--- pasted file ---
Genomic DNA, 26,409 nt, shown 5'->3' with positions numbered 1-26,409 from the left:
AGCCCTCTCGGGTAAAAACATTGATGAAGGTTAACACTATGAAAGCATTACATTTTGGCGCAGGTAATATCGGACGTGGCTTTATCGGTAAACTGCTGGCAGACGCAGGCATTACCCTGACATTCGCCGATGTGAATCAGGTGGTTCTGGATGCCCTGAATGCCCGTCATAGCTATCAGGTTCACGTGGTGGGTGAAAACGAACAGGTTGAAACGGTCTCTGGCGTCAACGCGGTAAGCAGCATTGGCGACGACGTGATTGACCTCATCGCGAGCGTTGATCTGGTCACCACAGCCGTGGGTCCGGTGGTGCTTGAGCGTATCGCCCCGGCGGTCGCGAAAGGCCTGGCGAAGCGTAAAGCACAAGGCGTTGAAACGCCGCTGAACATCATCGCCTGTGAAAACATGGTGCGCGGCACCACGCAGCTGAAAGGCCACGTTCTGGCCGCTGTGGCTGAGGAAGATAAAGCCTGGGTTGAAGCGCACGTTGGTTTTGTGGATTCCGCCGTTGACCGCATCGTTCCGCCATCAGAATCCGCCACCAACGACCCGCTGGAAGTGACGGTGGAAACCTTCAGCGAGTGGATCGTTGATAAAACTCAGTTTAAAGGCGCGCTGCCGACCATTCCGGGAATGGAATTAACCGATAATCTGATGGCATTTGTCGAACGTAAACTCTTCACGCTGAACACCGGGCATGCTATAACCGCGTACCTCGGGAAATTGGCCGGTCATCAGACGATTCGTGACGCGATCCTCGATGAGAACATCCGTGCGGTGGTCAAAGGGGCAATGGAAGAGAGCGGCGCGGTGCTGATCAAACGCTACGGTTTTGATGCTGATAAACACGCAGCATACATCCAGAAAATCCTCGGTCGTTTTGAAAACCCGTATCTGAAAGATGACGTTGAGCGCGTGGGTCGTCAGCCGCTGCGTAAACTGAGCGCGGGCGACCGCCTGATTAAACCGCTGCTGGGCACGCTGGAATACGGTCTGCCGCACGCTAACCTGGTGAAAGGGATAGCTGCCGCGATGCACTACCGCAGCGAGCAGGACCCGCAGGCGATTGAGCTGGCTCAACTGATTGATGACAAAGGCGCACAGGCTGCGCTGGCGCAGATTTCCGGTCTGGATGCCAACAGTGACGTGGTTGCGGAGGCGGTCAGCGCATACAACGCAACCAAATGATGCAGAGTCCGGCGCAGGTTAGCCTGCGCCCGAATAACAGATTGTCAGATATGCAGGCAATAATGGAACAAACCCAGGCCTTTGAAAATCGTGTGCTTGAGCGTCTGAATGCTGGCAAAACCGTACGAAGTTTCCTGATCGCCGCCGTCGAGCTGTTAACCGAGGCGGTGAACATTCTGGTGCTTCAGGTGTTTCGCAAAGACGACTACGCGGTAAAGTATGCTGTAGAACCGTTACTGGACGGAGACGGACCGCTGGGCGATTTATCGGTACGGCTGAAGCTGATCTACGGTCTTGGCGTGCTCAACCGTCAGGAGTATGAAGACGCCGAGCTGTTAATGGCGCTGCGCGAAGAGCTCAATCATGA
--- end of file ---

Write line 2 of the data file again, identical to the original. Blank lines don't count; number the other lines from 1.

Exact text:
AGCCCTCTCGGGTAAAAACATTGATGAAGGTTAACACTATGAAAGCATTACATTTTGGCGCAGGTAATATCGGACGTGGCTTTATCGGTAAACTGCTGGCAGACGCAGGCATTACCCTGACATTCGCCGATGTGAATCAGGTGGTTCTGGATGCCCTGAATGCCCGTCATAGCTATCAGGTTCACGTGGTGGGTGAAAACGAACAGGTTGAAACGGTCTCTGGCGTCAACGCGGTAAGCAGCATTGGCGACGACGTGATTGACCTCATCGCGAGCGTTGATCTGGTCACCACAGCCGTGGGTCCGGTGGTGCTTGAGCGTATCGCCCCGGCGGTCGCGAAAGGCCTGGCGAAGCGTAAAGCACAAGGCGTTGAAACGCCGCTGAACATCATCGCCTGTGAAAACATGGTGCGCGGCACCACGCAGCTGAAAGGCCACGTTCTGGCCGCTGTGGCTGAGGAAGATAAAGCCTGGGTTGAAGCGCACGTTGGTTTTGTGGATTCCGCCGTTGACCGCATCGTTCCGCCATCAGAATCCGCCACCAACGACCCGCTGGAAGTGACGGTGGAAACCTTCAGCGAGTGGATCGTTGATAAAACTCAGTTTAAAGGCGCGCTGCCGACCATTCCGGGAATGGAATTAACCGATAATCTGATGGCATTTGTCGAACGTAAACTCTTCACGCTGAACACCGGGCATGCTATAACCGCGTACCTCGGGAAATTGGCCGGTCATCAGACGATTCGTGACGCGATCCTCGATGAGAACATCCGTGCGGTGGTCAAAGGGGCAATGGAAGAGAGCGGCGCGGTGCTGATCAAACGCTACGGTTTTGATGCTGATAAACACGCAGCATACATCCAGAAAATCCTCGGTCGTTTTGAAAACCCGTATCTGAAAGATGACGTTGAGCGCGTGGGTCGTCAGCCGCTGCGTAAACTGAGCGCGGGCGACCGCCTGATTAAACCGCTGCTGGGCACGCTGGAATACGGTCTGCCGCACGCTAACCTGGTGAAAGGGATAGCTGCCGCGATGCACTACCGCAGCGAGCAGGACCCGCAGGCGATTGAGCTGGCTCAACTGATTGATGACAAAGGCGCACAGGCTGCGCTGGCGCAGATTTCCGGTCTGGATGCCAACAGTGACGTGGTTGCGGAGGCGGTCAGCGCATACAACGCAACCAAATGATGCAGAGTCCGGCGCAGGTTAGCCTGCGCCCGAATAACAGATTGTCAGATATGCAGGCAATAATGGAACAAACCCAGGCCTTTGAAAATCGTGTGCTTGAGCGTCTGAATGCTGGCAAAACCGTACGAAGTTTCCTGATCGCCGCCGTCGAGCTGTTAACCGAGGCGGTGAACATTCTGGTGCTTCAGGTGTTTCGCAAAGACGACTACGCGGTAAAGTATGCTGTAGAACCGTTACTGGACGGAGACGGACCGCTGGGCGATTTATCGGTACGGCTGAAGCTGATCTACGGTCTTGGCGTGCTCAACCGTCAGGAGTATGAAGACGCCGAGCTGTTAATGGCGCTGCGCGAAGAGCTCAATCATGA